Delete
    5. Did not know that, pretty interesting.

      Time to practice my Google-Fu!

      Delete
    6. http://spitfiresite.com/2010/04/spitfires-of-the-us-navy.html

      Delete
    7. And a USN Spit painting: http://www.navairart.com/USN%20Spit.html

      Delete
  3. Great post from an interesting perspective. Clearly lives were saved dropping the bombs as opposed to an invasion. Question, as (if) Japan's air force and navy was decimated did we have to invade or bomb? Could we have just held a siege or blockade?

    ReplyDelete
    Replies
    1. The war would have dragged on for years without an invasion or the dropping of the bombs.

      Japan was already cut off from the outside world but still held large areas of China, a siege/blockade of Japan would not have freed those areas. A lot of smart folks were working on that problem in 1945. Not to mention, folks in the USA were tired of the war, they wanted it over and soon.

      Delete
    2. Thx Sarge, my knowledge of this and history in general is woefully deficient.

      It's hard to be patient and balance life count, especially lives of the enemy, I get it, makes sense, especially when the world and "We" probably did not fully understand just how horrific the bomb was (is.)

      Delete
    3. I've been reading up on the Pacific, too much of my time has been spent reading up on the ETO.

      While there is scant glory in any war, the fighting in the Pacific was even worse.

      Delete
  4. I recall conversations with my late father. When the bombs were dropped, he was in the stifling heat of the Assam area of India. He, and his fellow airmen and soldiers, were elated. My father was mainly a compassionate man, but he held a hatred of the Japanese that lasted to his death. He admired Truman who was the only Democrat presidential candidate he ever voted for.

    Everyone is entitled to opinions. What is not an entitlement is second guessing those who were there and faced the day to day realities. IMO

    ReplyDelete
    Replies
    1. I respect the opinions of those who were there, those who would have had to do the fighting and dying. There opinions are the ones, to me, which matter most.

      Delete
  5. Sarge,
    Your thoughts echo mine on the subject.
    From my blog page:
    http://jmawelsh.blogspot.com/2011/12/07-dec-11.html

    ReplyDelete
  6. My father was in Hawaii, training for the invasion with his Army unit. His specialty was demining.

    I have little doubt that he owed his survival in the war to the atomic bombings.

    (An uncle was a two-invasion Marine, who would have made his third. Another uncle was 17 and was likely six months away from being drafted.)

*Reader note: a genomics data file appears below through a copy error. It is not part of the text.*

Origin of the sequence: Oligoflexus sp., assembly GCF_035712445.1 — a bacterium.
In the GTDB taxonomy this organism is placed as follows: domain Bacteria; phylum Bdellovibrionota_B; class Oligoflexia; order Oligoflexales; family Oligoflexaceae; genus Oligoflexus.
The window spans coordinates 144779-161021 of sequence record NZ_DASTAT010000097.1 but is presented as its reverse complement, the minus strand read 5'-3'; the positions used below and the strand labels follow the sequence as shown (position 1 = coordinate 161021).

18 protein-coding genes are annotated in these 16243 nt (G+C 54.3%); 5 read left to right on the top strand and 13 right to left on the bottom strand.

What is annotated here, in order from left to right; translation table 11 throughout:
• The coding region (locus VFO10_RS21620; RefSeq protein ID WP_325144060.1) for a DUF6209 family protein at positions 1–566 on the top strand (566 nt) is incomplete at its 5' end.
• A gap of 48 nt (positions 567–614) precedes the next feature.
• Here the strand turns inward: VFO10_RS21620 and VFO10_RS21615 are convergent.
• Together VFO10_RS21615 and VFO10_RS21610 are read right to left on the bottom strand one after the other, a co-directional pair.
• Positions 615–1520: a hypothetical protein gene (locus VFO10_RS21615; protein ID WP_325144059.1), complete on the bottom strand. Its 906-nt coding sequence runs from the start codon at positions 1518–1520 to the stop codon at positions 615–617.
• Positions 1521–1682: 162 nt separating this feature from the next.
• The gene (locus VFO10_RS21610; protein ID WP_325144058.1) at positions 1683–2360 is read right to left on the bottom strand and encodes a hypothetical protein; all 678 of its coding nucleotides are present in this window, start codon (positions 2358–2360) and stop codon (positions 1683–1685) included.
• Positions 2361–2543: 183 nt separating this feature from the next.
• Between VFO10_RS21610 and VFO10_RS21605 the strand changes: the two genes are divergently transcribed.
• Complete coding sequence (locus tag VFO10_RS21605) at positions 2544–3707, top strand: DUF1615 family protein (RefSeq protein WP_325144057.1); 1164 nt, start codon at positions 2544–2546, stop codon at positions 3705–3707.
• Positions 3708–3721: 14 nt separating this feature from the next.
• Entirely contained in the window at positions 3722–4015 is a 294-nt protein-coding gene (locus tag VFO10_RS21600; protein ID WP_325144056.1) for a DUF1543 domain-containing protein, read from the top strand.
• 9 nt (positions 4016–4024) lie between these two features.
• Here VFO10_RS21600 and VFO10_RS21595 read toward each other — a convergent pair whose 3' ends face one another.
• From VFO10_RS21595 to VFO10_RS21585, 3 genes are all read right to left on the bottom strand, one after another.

ReplyDelete
    Replies
    1. I am quite sure that their lives were saved by those bombs. Them and thousands more.

      Which two landings did your uncle make? (Just curious and I do like the Corps.)

      Delete
    2. I don't know for certain. When I was a kid, I asked him why he didn't stay for 30 (he got out at 23 years). He looked at me, kinda flinty-eyed, and said something along the lines of "Kid, after two invasions and Korea, I could smell another war coming and I wasn't going to push my luck.". It was pretty clear that he wasn't going to talk about it any more.

      He retired as a captain with a battlefield commission from Korea. My aunt told me that he had been offered one in WW2, but he, like a lot of other men, refused it. Seems that in WW1, they revoked all of the battlefield commissions after the war and there was a lot of hard feelings about that. After WW2, they let those receiving them keep them. (Probably the same nonsense with "temporary" and "permanent" ranks that wen on in the Army.)

      I really don't know what my uncle did during his wars. Family lore was that he was on North Atlantic convoy duty for a bit, then he asked for shore duty, which got him sent to the Pacific. But he never talked about it within my earshot.

      Delete
    3. Smart man, your uncle. We know what came after Korea. Two landings in the Pacific AND Korea, that seems enough war for anyone.

      Thanks for the update.

      Delete
  7. Yes, people forget that fully ONE-HALF of the Japanese Army was still sitting in China. On V-J Day my Father, freshly returned from surviving combat in the ETO was sitting in a mile-long troop train consisting of the HQ elements of an entire Army (3 Corps=9 Divs) in Union Station in St Louis on its way to the West Coast and hence to the war in China. When the announcement was made over the loud-speakers, they were told to disembark and transport would take them to Fort Leonard Wood for outprocessing/re-assignment. LOTS of lives saved by those bombs..

    ReplyDelete

Just be polite... that's all I ask. (For Buck)